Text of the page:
|Publication number||US6228037 B1|
|Application number||US 09/358,033|
|Publication date||May 8, 2001|
|Filing date||Jul 21, 1999|
|Priority date||Jul 21, 1999|
|Publication number||09358033, 358033, US 6228037 B1, US 6228037B1, US-B1-6228037, US6228037 B1, US6228037B1|
|Inventors||Frederik J. Derksen|
|Original Assignee||Board Of Trustees Operating Michigan State University|
|Export Citation||BiBTeX, EndNote, RefMan|
|Patent Citations (7), Referenced by (37), Classifications (5), Legal Events (7)|
|External Links: USPTO, USPTO Assignment, Espacenet|
(1) Field of the Invention
The present invention relates to a method and apparatus for recording the respiratory sounds of a horse during exercise of the horse to determine whether the horse suffers from an upper airway obstruction condition. In particular, the present invention relates to a method and apparatus for recording the respiratory sounds of a horse during exercising by positioning a portable microphone adjacent the horse's nostrils which is connected to a recorder.
(2) Description of the Related Art
Horses commonly suffer from several different upper airway obstructive diseases, including left laryngeal hemiplegia (LLH), dorsal displacement of the soft palate (DDSP), pharyngeal collapse and entrapment of the epiglottis. Left laryngeal hemiplegia and DDSP are by far the most common causes of upper airway obstructions in horses and these conditions have an estimated prevalence of approximately 10% of horses. Left laryngeal hemiplegia is caused by a neuropathy of the left recurrent laryngeal nerve. This condition results in the paresis of the associated arytenoid cartilage. During exercise, this cartilage cause airway obstruction, respiratory noise production and exercise intolerance (Seeherman, H. J., Left Recurrent Laryngeal Neuropathy, In: “Current Therapy in Equine Medicine 4” N. E. Robinson (ed) W. B. Saunders, Philadelphia, pages 404-407 (1997)). The cause of dorsal displacement of the soft palate is presently unknown. Experimentally, the disease is reproduced by blockade of the pharyngeal branch of the vagus nerve. Because this nerve branch runs in close proximity to the retropharyngeal lymph nodes, it is thought that in naturally occurring cases, DDSP is caused by infection of these lymph nodes and consequent damage to the nerve branch. Like in cases with LLH, DDSP causes airway obstruction, respiratory noise production and exercise intolerance in affected horses (Ducharme, N. G. et al, Intermittent Dorsal Displacement of the Soft Palate, In: “Current Therapy in Equine Medicine 4”, N. E. Robinson (ed) W. B. Saunders, Philadelphia, pages 415-418 (1997)). In many cases, upper airway conditions can not be diagnosed in the resting horse as the conditions only occur during exercise. Upper airway obstructions are often associated with abnormal respiratory noise. Respiratory sounds in exercising horses are difficult to evaluate because the trained observer is not always in an optimal location. Furthermore, the respiratory sounds are obscured by extraneous noises such as hoof beats, wind noise, or sounds associated with treadmill operation. Presently, diagnostic methods are time consuming, highly technical, and expensive. The old method of diagnosing upper airway conditions in horses involves fiber optic endoscopy. In this technique, a fiber optic endoscope is inserted in the horse's nose and observations are made. To diagnose upper airway conditions that are only apparent during exercise, the horse is exercised on a high-speed treadmill and endoscopy is performed during exercise. This method is highly technical, and can only be performed in referral centers.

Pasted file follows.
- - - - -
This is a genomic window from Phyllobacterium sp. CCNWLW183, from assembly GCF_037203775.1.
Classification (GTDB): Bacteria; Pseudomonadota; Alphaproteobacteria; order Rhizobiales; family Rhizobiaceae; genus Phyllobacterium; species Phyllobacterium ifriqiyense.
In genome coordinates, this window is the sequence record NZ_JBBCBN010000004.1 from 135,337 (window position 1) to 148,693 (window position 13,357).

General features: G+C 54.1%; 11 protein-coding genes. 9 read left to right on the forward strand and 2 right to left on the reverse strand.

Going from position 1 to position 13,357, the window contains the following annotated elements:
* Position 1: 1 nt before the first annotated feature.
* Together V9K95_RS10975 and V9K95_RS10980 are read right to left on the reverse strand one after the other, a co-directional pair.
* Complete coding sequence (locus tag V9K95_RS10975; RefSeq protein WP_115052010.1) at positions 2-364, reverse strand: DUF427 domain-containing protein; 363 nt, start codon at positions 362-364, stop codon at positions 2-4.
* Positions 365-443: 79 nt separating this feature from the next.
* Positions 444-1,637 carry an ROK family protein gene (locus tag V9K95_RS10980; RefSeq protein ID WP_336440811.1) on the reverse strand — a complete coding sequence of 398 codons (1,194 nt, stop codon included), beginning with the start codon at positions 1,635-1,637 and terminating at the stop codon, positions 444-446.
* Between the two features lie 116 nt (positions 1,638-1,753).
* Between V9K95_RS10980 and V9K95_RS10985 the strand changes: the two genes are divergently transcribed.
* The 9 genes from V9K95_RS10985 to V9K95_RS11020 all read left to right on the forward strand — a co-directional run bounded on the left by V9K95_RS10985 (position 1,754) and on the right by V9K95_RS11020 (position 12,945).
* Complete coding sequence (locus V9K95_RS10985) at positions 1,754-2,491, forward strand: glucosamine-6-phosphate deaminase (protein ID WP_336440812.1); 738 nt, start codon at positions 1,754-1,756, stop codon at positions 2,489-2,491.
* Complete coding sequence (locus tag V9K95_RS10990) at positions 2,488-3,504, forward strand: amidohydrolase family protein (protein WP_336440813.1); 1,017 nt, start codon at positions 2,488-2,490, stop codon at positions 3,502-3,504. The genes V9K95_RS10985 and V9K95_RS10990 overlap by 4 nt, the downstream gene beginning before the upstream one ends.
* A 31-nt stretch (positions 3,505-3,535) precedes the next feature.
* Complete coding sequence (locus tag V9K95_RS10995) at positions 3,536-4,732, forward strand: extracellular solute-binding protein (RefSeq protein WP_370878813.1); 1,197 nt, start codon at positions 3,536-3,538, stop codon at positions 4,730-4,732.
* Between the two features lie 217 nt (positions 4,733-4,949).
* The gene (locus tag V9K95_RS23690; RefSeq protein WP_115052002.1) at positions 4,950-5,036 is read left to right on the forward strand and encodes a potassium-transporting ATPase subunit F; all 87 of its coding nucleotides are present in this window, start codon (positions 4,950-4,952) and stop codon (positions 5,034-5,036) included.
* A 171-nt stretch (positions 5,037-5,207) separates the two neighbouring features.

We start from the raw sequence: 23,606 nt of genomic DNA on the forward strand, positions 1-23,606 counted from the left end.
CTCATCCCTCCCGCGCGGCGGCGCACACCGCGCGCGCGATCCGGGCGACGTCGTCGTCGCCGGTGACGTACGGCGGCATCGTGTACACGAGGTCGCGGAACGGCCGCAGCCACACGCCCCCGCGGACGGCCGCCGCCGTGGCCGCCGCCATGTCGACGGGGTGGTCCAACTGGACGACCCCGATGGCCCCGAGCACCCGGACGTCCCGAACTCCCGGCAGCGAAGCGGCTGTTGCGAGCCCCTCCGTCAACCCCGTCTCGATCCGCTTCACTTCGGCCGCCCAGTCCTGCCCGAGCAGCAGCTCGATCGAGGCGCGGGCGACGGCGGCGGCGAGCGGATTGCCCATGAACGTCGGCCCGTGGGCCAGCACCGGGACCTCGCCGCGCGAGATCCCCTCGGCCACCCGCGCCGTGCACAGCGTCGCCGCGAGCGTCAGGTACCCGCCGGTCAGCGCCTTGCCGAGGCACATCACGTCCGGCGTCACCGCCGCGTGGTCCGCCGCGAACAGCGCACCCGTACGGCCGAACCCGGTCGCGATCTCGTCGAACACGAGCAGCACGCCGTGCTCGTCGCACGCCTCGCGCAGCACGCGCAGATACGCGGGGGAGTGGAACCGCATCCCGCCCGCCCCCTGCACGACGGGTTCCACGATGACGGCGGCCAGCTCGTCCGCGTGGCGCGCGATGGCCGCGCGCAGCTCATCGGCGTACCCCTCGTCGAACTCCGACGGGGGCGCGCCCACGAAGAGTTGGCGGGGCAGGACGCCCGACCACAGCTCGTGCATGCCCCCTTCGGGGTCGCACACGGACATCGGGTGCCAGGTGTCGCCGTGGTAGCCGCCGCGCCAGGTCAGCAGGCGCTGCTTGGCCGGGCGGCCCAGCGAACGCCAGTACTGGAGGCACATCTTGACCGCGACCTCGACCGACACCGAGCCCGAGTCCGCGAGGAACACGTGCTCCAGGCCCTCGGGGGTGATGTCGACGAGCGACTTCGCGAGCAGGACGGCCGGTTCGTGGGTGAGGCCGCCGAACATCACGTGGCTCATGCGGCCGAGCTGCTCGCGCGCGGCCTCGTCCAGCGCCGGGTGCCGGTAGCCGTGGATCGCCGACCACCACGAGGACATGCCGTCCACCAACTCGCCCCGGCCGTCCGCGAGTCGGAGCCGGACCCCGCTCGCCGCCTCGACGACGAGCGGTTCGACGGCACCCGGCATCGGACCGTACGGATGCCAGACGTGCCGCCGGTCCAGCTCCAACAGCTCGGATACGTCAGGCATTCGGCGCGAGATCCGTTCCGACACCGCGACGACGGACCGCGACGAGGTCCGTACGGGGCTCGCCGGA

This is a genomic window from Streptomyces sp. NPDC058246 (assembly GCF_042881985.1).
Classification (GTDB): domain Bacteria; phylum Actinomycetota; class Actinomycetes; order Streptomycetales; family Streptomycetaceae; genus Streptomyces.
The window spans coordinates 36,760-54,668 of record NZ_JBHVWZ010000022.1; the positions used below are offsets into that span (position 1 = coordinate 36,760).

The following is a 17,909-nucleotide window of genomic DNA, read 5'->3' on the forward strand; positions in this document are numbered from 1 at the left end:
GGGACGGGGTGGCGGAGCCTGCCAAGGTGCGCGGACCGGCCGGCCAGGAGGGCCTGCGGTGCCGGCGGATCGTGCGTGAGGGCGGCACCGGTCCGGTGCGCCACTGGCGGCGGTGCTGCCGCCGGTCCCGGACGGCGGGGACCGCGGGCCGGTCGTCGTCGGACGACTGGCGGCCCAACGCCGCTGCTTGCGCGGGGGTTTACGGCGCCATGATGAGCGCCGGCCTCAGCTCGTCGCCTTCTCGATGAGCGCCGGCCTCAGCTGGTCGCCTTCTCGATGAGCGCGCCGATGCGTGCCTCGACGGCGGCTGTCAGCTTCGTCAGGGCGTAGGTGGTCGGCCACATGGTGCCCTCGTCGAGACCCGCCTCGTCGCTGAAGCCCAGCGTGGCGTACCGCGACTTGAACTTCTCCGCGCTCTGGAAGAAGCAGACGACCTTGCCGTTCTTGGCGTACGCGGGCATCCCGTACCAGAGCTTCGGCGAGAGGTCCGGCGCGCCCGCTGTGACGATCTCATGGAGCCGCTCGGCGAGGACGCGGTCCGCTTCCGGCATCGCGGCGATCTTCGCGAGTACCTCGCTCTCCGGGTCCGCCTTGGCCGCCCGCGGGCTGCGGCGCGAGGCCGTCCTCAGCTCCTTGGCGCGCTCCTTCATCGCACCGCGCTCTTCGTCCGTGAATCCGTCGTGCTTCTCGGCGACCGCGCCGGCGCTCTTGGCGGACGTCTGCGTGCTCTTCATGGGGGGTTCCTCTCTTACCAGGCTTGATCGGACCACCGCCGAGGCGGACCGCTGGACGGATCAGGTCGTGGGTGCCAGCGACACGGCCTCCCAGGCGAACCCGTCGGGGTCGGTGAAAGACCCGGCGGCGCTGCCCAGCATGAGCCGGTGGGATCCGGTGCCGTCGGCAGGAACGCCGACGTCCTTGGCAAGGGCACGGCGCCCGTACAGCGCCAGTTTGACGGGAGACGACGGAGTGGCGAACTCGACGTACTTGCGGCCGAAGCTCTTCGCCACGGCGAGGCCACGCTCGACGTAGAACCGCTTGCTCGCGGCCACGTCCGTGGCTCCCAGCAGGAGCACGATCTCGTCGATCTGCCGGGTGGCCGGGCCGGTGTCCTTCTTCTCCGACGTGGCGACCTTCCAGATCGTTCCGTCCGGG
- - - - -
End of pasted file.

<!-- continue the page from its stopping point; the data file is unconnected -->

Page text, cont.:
In human medicine, spectrogram analysis of speech is a large field of study, and practical applications of this field, including speech therapy and voice recognition, are now commonplace (Kent, R D, Vocal Tract Acoustics, “J. Voice”, 7:97-117 (1993)). In addition, spectrogram analysis of sound has been used in many animal species, including songbirds (Lindell C., Limited Geographic Variation in the Vocalizations of a Neotropical Furnariid, Synallaxis albescens “Wilson Bull”, 110:368-374 (1998)) and marine mammals (Hanggi, E B, Schusterman, R J, Underwater Acoustic Displays and Individual Variation in Male Harbour Seals, Phoca vitulina, “Anim. Behav.”, 48:1275-1283 (1994)).